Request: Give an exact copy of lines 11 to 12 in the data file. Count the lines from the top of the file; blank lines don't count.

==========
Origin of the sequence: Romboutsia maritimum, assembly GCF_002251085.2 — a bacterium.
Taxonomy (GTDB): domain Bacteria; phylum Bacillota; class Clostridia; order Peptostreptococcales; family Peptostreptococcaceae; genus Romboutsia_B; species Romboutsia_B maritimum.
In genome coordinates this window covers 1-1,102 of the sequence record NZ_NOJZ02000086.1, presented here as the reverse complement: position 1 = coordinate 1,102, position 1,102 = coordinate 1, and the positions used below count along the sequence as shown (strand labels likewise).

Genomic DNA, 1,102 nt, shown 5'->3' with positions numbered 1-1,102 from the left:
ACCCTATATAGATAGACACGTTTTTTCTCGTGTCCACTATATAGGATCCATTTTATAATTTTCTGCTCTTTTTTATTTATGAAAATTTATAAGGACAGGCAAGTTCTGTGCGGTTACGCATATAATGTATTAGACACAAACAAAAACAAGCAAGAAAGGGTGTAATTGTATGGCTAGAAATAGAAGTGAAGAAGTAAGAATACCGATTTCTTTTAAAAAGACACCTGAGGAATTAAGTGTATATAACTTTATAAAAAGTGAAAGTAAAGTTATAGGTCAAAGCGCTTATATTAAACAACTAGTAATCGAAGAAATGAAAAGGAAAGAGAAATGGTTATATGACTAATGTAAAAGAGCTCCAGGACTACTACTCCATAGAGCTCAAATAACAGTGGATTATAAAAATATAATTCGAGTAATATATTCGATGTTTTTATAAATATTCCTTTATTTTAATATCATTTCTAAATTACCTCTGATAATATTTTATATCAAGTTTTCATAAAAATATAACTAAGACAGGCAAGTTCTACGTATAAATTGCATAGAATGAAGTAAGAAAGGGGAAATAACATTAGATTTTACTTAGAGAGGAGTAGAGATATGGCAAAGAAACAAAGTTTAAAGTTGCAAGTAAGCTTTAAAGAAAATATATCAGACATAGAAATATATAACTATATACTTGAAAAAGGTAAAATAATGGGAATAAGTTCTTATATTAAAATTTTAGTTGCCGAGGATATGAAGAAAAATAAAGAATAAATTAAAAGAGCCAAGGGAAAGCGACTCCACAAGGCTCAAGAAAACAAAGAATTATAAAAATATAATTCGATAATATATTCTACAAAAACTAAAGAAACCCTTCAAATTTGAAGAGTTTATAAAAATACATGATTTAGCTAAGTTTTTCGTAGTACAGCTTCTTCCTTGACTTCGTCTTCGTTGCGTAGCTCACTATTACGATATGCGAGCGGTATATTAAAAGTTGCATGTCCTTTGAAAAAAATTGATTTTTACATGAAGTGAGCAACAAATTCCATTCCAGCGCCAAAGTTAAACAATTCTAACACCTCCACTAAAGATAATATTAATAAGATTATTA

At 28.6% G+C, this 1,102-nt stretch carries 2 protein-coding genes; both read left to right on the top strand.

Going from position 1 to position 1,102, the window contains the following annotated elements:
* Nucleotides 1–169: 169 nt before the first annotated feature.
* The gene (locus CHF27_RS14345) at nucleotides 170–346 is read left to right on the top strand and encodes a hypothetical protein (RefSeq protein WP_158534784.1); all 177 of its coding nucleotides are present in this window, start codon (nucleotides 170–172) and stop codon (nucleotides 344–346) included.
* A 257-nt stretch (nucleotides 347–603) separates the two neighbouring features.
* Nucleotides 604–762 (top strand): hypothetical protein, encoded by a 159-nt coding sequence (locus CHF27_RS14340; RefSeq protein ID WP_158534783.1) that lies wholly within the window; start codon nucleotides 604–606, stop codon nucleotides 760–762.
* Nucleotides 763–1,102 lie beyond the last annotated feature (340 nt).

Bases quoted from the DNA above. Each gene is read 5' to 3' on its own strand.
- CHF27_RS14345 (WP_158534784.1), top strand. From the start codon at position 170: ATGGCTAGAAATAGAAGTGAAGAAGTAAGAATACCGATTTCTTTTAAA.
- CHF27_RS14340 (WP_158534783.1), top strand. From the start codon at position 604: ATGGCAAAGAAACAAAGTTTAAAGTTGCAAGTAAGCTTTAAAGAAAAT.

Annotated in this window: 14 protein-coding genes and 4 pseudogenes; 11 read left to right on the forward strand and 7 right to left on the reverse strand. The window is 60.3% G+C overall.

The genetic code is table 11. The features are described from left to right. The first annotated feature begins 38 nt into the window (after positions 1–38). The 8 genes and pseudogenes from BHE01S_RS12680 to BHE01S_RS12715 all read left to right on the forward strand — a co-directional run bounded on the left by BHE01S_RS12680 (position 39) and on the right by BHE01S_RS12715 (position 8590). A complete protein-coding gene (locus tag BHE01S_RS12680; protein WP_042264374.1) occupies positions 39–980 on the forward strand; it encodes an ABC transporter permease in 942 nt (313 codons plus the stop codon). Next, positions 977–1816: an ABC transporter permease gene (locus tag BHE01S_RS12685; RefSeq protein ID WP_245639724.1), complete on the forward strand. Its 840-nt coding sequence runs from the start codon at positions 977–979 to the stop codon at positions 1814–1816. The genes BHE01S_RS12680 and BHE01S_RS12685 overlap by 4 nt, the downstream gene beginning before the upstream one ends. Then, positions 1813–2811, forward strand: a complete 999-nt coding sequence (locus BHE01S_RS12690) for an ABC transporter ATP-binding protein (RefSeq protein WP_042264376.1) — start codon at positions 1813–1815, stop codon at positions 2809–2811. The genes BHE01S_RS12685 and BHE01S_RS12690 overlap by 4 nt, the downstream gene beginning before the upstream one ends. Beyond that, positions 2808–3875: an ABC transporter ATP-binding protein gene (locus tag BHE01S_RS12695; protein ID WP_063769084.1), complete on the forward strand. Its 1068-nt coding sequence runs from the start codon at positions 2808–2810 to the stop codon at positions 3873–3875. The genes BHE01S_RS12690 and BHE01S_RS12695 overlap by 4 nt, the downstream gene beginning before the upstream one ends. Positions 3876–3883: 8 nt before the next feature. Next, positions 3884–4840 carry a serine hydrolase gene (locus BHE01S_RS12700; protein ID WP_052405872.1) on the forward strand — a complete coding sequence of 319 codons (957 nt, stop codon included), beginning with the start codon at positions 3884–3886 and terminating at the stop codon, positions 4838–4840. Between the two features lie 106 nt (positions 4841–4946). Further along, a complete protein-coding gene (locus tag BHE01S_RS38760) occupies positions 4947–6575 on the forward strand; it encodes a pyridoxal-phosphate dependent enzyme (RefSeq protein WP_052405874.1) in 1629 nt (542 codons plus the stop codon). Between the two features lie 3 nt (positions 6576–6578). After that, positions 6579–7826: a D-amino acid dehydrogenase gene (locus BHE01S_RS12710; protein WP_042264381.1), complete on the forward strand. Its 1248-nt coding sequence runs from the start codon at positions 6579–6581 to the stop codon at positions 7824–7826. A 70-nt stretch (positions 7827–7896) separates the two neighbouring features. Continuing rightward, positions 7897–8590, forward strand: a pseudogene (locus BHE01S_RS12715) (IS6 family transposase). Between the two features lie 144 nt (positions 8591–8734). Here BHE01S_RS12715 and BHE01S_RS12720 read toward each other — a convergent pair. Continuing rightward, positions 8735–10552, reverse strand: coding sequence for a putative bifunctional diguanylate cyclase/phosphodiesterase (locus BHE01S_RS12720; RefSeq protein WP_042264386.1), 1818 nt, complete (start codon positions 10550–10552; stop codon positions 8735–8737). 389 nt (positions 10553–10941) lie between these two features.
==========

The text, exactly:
* Nucleotides 604–762 (top strand): hypothetical protein, encoded by a 159-nt coding sequence (locus CHF27_RS14340; RefSeq protein ID WP_158534783.1) that lies wholly within the window; start codon nucleotides 604–606, stop codon nucleotides 760–762.
* Nucleotides 763–1,102 lie beyond the last annotated feature (340 nt).